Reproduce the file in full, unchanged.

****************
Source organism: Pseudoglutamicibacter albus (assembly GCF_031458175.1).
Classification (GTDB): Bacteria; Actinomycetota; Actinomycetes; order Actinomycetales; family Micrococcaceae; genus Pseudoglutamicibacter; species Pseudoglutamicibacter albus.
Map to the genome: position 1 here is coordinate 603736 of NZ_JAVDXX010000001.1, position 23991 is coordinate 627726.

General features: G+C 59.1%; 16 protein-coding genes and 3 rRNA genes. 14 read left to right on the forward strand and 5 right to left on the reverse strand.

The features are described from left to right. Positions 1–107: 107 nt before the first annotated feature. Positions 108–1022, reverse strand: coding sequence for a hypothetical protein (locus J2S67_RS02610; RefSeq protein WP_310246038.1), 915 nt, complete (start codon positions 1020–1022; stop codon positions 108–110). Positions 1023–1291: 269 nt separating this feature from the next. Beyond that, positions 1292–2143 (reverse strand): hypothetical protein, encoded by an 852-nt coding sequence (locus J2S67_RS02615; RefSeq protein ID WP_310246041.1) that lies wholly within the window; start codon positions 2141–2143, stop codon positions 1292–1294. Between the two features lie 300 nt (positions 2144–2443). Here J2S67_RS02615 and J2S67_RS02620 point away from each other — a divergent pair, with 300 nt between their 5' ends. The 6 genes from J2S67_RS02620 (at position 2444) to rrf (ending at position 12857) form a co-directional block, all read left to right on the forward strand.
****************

Source organism: Pseudoglutamicibacter albus (assembly GCF_031458175.1).
Classification (GTDB): Bacteria; Actinomycetota; Actinomycetes; order Actinomycetales; family Micrococcaceae; genus Pseudoglutamicibacter; species Pseudoglutamicibacter albus.
Map to the genome: position 1 here is coordinate 603736 of NZ_JAVDXX010000001.1, position 23991 is coordinate 627726.

General features: G+C 59.1%; 16 protein-coding genes and 3 rRNA genes. 14 read left to right on the forward strand and 5 right to left on the reverse strand.

The features are described from left to right. Positions 1–107: 107 nt before the first annotated feature. Positions 108–1022, reverse strand: coding sequence for a hypothetical protein (locus J2S67_RS02610; RefSeq protein WP_310246038.1), 915 nt, complete (start codon positions 1020–1022; stop codon positions 108–110). Positions 1023–1291: 269 nt separating this feature from the next. Beyond that, positions 1292–2143 (reverse strand): hypothetical protein, encoded by an 852-nt coding sequence (locus J2S67_RS02615; RefSeq protein ID WP_310246041.1) that lies wholly within the window; start codon positions 2141–2143, stop codon positions 1292–1294. Between the two features lie 300 nt (positions 2144–2443). Here J2S67_RS02615 and J2S67_RS02620 point away from each other — a divergent pair, with 300 nt between their 5' ends. The 6 genes from J2S67_RS02620 (at position 2444) to rrf (ending at position 12857) form a co-directional block, all read left to right on the forward strand.